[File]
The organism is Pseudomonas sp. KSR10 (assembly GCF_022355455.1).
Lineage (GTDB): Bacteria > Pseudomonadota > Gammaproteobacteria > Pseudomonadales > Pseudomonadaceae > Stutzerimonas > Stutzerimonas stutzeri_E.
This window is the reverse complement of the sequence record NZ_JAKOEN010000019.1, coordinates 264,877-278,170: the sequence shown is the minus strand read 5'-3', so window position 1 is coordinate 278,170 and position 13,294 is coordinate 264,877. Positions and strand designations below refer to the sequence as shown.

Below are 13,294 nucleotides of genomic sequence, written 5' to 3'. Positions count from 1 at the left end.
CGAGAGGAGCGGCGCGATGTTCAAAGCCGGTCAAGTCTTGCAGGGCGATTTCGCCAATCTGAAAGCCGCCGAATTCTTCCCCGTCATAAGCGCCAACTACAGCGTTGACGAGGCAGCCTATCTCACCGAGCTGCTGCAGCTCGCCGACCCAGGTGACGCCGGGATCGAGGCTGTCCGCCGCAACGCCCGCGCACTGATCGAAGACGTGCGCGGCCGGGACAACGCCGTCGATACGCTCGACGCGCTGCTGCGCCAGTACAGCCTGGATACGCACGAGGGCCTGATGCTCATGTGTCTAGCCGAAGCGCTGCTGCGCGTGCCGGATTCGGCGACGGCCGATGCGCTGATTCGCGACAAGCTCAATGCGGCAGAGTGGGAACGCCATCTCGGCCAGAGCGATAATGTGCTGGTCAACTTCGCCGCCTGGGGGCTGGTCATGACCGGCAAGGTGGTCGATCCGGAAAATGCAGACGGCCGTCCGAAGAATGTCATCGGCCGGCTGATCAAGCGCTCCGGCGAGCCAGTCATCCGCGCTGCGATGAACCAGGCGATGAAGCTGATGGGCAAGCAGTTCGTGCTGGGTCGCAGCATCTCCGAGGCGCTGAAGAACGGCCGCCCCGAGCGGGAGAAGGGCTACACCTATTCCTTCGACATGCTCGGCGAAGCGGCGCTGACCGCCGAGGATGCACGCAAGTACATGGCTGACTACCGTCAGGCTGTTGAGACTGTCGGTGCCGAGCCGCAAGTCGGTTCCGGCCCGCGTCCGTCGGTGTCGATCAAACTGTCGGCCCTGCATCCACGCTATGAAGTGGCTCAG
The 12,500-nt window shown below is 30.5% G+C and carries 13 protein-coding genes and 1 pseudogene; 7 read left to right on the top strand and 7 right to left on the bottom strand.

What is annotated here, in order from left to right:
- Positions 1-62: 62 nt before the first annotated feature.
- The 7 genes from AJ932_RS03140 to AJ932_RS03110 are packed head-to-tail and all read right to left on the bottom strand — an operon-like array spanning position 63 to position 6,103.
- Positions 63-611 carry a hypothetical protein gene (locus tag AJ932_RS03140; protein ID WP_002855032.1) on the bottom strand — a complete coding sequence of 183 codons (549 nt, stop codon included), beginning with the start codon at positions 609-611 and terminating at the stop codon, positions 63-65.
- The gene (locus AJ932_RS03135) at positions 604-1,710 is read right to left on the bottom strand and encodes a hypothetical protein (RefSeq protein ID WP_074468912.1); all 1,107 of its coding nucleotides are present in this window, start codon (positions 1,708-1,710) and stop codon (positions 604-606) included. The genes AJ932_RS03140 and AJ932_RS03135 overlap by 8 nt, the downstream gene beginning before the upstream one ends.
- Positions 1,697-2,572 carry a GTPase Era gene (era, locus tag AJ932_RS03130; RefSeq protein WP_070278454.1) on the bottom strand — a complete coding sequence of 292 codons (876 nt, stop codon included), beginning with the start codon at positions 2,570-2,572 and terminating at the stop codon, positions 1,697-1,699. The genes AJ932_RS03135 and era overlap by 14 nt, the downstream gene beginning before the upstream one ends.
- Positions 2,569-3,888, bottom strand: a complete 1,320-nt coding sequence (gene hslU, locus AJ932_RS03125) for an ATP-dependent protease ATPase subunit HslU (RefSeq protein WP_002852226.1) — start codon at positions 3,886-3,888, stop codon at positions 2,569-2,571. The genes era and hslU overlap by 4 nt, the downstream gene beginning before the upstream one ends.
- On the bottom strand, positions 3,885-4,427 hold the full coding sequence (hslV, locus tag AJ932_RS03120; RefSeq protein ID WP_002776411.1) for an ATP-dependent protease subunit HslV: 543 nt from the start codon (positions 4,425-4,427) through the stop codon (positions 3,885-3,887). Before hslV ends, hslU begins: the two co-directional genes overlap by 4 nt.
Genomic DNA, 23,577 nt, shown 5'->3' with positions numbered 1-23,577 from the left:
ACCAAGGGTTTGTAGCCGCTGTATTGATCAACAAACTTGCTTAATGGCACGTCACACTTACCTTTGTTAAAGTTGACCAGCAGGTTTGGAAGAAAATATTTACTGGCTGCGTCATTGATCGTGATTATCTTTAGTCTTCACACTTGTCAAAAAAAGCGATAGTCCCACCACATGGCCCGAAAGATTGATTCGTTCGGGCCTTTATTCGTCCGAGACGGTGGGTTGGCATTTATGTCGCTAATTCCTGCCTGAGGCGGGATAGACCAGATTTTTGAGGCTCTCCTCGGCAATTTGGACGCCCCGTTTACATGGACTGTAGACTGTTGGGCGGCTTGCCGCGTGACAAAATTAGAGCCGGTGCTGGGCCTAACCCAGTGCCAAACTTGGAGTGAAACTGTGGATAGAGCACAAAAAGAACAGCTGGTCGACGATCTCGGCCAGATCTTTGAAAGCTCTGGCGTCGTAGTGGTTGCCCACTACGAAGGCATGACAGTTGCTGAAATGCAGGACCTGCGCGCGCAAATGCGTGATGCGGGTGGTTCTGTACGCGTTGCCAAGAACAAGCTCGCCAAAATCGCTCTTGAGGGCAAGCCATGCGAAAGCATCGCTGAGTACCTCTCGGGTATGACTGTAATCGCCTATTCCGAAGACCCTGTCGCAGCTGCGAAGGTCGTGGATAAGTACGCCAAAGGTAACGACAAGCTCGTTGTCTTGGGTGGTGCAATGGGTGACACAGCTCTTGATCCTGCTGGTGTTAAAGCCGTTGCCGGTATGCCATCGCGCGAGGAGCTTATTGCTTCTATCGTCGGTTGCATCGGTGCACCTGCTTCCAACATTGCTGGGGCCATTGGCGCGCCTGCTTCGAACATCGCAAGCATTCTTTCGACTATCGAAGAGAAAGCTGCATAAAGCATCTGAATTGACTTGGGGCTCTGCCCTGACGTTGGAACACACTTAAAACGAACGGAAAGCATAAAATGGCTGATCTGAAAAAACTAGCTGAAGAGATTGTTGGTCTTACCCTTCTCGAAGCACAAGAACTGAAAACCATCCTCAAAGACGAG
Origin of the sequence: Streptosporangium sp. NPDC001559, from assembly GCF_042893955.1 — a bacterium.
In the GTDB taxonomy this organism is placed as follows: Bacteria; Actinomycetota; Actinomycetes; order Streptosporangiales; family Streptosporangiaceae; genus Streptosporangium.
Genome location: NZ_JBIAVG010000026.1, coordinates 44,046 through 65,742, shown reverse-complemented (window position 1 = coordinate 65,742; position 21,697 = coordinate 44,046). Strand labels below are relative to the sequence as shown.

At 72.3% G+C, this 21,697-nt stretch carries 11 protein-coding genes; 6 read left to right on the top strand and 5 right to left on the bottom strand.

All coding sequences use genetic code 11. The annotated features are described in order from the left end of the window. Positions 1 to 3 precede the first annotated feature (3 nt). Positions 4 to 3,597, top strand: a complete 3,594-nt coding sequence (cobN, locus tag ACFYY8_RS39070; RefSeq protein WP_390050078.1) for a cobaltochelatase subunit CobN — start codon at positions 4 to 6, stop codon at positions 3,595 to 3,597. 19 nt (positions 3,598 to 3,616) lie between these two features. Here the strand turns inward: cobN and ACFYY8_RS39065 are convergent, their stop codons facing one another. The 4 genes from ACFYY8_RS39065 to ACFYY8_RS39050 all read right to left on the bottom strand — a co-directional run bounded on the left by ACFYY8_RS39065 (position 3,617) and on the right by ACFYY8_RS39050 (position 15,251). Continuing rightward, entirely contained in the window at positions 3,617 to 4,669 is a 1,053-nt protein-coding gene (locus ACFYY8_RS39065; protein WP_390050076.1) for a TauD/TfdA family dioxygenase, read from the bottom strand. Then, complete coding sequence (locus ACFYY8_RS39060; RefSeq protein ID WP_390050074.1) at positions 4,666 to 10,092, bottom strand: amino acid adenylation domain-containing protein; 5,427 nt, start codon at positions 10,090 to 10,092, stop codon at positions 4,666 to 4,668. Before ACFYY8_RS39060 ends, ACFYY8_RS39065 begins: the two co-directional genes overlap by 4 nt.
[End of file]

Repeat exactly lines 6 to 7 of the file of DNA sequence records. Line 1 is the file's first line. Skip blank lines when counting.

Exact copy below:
The 12,500-nt window shown below is 30.5% G+C and carries 13 protein-coding genes and 1 pseudogene; 7 read left to right on the top strand and 7 right to left on the bottom strand.

What is annotated here, in order from left to right: